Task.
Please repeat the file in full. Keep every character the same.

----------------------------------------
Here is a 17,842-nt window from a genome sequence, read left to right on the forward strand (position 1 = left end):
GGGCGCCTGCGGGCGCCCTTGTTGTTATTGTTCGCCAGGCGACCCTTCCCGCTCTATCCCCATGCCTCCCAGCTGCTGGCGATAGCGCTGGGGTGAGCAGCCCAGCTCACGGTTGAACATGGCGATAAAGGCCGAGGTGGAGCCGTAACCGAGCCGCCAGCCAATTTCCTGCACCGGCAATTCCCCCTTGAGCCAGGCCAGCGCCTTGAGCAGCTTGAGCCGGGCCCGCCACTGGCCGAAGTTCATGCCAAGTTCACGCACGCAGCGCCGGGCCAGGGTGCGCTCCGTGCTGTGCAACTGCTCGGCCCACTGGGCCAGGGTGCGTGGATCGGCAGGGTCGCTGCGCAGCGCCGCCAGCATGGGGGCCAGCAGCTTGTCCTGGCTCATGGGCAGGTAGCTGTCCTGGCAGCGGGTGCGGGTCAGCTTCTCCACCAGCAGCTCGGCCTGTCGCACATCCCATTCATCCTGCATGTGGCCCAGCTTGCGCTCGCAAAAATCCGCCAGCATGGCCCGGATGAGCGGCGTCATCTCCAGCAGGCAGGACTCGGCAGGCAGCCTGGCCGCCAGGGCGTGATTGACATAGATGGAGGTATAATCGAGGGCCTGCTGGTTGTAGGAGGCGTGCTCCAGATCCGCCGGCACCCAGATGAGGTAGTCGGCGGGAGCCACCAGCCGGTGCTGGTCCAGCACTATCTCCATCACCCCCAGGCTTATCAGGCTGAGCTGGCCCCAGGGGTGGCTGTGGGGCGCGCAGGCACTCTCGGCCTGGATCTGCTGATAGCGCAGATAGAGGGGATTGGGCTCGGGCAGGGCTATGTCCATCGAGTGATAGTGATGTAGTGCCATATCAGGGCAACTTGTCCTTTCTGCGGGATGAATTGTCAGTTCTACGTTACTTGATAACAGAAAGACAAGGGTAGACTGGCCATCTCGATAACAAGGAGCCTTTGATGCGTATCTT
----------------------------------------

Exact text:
Here is a 17,842-nt window from a genome sequence, read left to right on the forward strand (position 1 = left end):
GGGCGCCTGCGGGCGCCCTTGTTGTTATTGTTCGCCAGGCGACCCTTCCCGCTCTATCCCCATGCCTCCCAGCTGCTGGCGATAGCGCTGGGGTGAGCAGCCCAGCTCACGGTTGAACATGGCGATAAAGGCCGAGGTGGAGCCGTAACCGAGCCGCCAGCCAATTTCCTGCACCGGCAATTCCCCCTTGAGCCAGGCCAGCGCCTTGAGCAGCTTGAGCCGGGCCCGCCACTGGCCGAAGTTCATGCCAAGTTCACGCACGCAGCGCCGGGCCAGGGTGCGCTCCGTGCTGTGCAACTGCTCGGCCCACTGGGCCAGGGTGCGTGGATCGGCAGGGTCGCTGCGCAGCGCCGCCAGCATGGGGGCCAGCAGCTTGTCCTGGCTCATGGGCAGGTAGCTGTCCTGGCAGCGGGTGCGGGTCAGCTTCTCCACCAGCAGCTCGGCCTGTCGCACATCCCATTCATCCTGCATGTGGCCCAGCTTGCGCTCGCAAAAATCCGCCAGCATGGCCCGGATGAGCGGCGTCATCTCCAGCAGGCAGGACTCGGCAGGCAGCCTGGCCGCCAGGGCGTGATTGACATAGATGGAGGTATAATCGAGGGCCTGCTGGTTGTAGGAGGCGTGCTCCAGATCCGCCGGCACCCAGATGAGGTAGTCGGCGGGAGCCACCAGCCGGTGCTGGTCCAGCACTATCTCCATCACCCCCAGGCTTATCAGGCTGAGCTGGCCCCAGGGGTGGCTGTGGGGCGCGCAGGCACTCTCGGCCTGGATCTGCTGATAGCGCAGATAGAGGGGATTGGGCTCGGGCAGGGCTATGTCCATCGAGTGATAGTGATGTAGTGCCATATCAGGGCAACTTGTCCTTTCTGCGGGATGAATTGTCAGTTCTACGTTACTTGATAACAGAAAGACAAGGGTAGACTGGCCATCTCGATAACAAGGAGCCTTTGATGCGTATCTT